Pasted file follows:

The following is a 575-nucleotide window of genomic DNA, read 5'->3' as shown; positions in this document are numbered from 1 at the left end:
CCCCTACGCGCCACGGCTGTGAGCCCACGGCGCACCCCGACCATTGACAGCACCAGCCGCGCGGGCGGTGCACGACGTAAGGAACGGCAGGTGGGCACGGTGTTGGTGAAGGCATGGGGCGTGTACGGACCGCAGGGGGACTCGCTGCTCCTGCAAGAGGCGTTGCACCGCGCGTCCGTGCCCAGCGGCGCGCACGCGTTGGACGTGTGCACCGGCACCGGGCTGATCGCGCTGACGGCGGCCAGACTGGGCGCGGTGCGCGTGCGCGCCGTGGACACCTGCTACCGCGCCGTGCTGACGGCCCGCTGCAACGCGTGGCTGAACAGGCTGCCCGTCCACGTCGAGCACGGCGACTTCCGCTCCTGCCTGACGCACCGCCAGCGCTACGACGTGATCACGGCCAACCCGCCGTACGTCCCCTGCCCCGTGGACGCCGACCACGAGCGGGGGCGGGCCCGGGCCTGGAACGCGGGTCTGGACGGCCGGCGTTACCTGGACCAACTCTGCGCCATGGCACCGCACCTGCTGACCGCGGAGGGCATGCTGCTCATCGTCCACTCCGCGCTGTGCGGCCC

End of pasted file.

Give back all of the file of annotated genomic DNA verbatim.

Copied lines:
The following is a 575-nucleotide window of genomic DNA, read 5'->3' as shown; positions in this document are numbered from 1 at the left end:
CCCCTACGCGCCACGGCTGTGAGCCCACGGCGCACCCCGACCATTGACAGCACCAGCCGCGCGGGCGGTGCACGACGTAAGGAACGGCAGGTGGGCACGGTGTTGGTGAAGGCATGGGGCGTGTACGGACCGCAGGGGGACTCGCTGCTCCTGCAAGAGGCGTTGCACCGCGCGTCCGTGCCCAGCGGCGCGCACGCGTTGGACGTGTGCACCGGCACCGGGCTGATCGCGCTGACGGCGGCCAGACTGGGCGCGGTGCGCGTGCGCGCCGTGGACACCTGCTACCGCGCCGTGCTGACGGCCCGCTGCAACGCGTGGCTGAACAGGCTGCCCGTCCACGTCGAGCACGGCGACTTCCGCTCCTGCCTGACGCACCGCCAGCGCTACGACGTGATCACGGCCAACCCGCCGTACGTCCCCTGCCCCGTGGACGCCGACCACGAGCGGGGGCGGGCCCGGGCCTGGAACGCGGGTCTGGACGGCCGGCGTTACCTGGACCAACTCTGCGCCATGGCACCGCACCTGCTGACCGCGGAGGGCATGCTGCTCATCGTCCACTCCGCGCTGTGCGGCCC